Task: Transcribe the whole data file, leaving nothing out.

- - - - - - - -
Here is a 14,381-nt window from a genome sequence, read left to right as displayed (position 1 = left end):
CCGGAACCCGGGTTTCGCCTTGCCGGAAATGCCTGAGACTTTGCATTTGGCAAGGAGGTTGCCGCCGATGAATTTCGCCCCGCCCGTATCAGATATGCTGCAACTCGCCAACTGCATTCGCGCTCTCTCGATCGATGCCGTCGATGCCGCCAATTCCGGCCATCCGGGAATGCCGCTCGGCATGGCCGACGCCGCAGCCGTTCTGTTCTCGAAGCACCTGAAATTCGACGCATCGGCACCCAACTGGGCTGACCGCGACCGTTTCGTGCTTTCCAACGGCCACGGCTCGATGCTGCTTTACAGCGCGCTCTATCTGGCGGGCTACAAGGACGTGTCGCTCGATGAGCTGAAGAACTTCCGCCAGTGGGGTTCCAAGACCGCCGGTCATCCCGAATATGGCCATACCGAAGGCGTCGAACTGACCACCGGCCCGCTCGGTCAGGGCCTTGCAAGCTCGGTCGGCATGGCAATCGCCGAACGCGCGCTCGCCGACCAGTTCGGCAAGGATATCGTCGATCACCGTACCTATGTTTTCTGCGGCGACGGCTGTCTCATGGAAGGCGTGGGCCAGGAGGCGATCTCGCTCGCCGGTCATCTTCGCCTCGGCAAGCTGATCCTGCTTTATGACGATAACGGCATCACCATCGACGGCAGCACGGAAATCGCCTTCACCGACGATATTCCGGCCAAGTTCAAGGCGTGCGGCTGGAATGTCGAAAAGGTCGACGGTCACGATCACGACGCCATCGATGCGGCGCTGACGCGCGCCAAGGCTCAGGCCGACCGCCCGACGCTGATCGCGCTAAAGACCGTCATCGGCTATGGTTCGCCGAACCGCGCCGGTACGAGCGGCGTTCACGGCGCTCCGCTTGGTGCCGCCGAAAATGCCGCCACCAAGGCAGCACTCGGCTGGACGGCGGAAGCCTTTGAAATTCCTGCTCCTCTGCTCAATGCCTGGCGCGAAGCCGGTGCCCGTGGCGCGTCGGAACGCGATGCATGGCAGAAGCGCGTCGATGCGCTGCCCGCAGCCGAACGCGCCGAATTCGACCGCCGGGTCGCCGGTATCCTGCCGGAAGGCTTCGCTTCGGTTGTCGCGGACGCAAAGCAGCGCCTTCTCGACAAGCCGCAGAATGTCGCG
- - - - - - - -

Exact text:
Here is a 14,381-nt window from a genome sequence, read left to right as displayed (position 1 = left end):
CCGGAACCCGGGTTTCGCCTTGCCGGAAATGCCTGAGACTTTGCATTTGGCAAGGAGGTTGCCGCCGATGAATTTCGCCCCGCCCGTATCAGATATGCTGCAACTCGCCAACTGCATTCGCGCTCTCTCGATCGATGCCGTCGATGCCGCCAATTCCGGCCATCCGGGAATGCCGCTCGGCATGGCCGACGCCGCAGCCGTTCTGTTCTCGAAGCACCTGAAATTCGACGCATCGGCACCCAACTGGGCTGACCGCGACCGTTTCGTGCTTTCCAACGGCCACGGCTCGATGCTGCTTTACAGCGCGCTCTATCTGGCGGGCTACAAGGACGTGTCGCTCGATGAGCTGAAGAACTTCCGCCAGTGGGGTTCCAAGACCGCCGGTCATCCCGAATATGGCCATACCGAAGGCGTCGAACTGACCACCGGCCCGCTCGGTCAGGGCCTTGCAAGCTCGGTCGGCATGGCAATCGCCGAACGCGCGCTCGCCGACCAGTTCGGCAAGGATATCGTCGATCACCGTACCTATGTTTTCTGCGGCGACGGCTGTCTCATGGAAGGCGTGGGCCAGGAGGCGATCTCGCTCGCCGGTCATCTTCGCCTCGGCAAGCTGATCCTGCTTTATGACGATAACGGCATCACCATCGACGGCAGCACGGAAATCGCCTTCACCGACGATATTCCGGCCAAGTTCAAGGCGTGCGGCTGGAATGTCGAAAAGGTCGACGGTCACGATCACGACGCCATCGATGCGGCGCTGACGCGCGCCAAGGCTCAGGCCGACCGCCCGACGCTGATCGCGCTAAAGACCGTCATCGGCTATGGTTCGCCGAACCGCGCCGGTACGAGCGGCGTTCACGGCGCTCCGCTTGGTGCCGCCGAAAATGCCGCCACCAAGGCAGCACTCGGCTGGACGGCGGAAGCCTTTGAAATTCCTGCTCCTCTGCTCAATGCCTGGCGCGAAGCCGGTGCCCGTGGCGCGTCGGAACGCGATGCATGGCAGAAGCGCGTCGATGCGCTGCCCGCAGCCGAACGCGCCGAATTCGACCGCCGGGTCGCCGGTATCCTGCCGGAAGGCTTCGCTTCGGTTGTCGCGGACGCAAAGCAGCGCCTTCTCGACAAGCCGCAGAATGTCGCG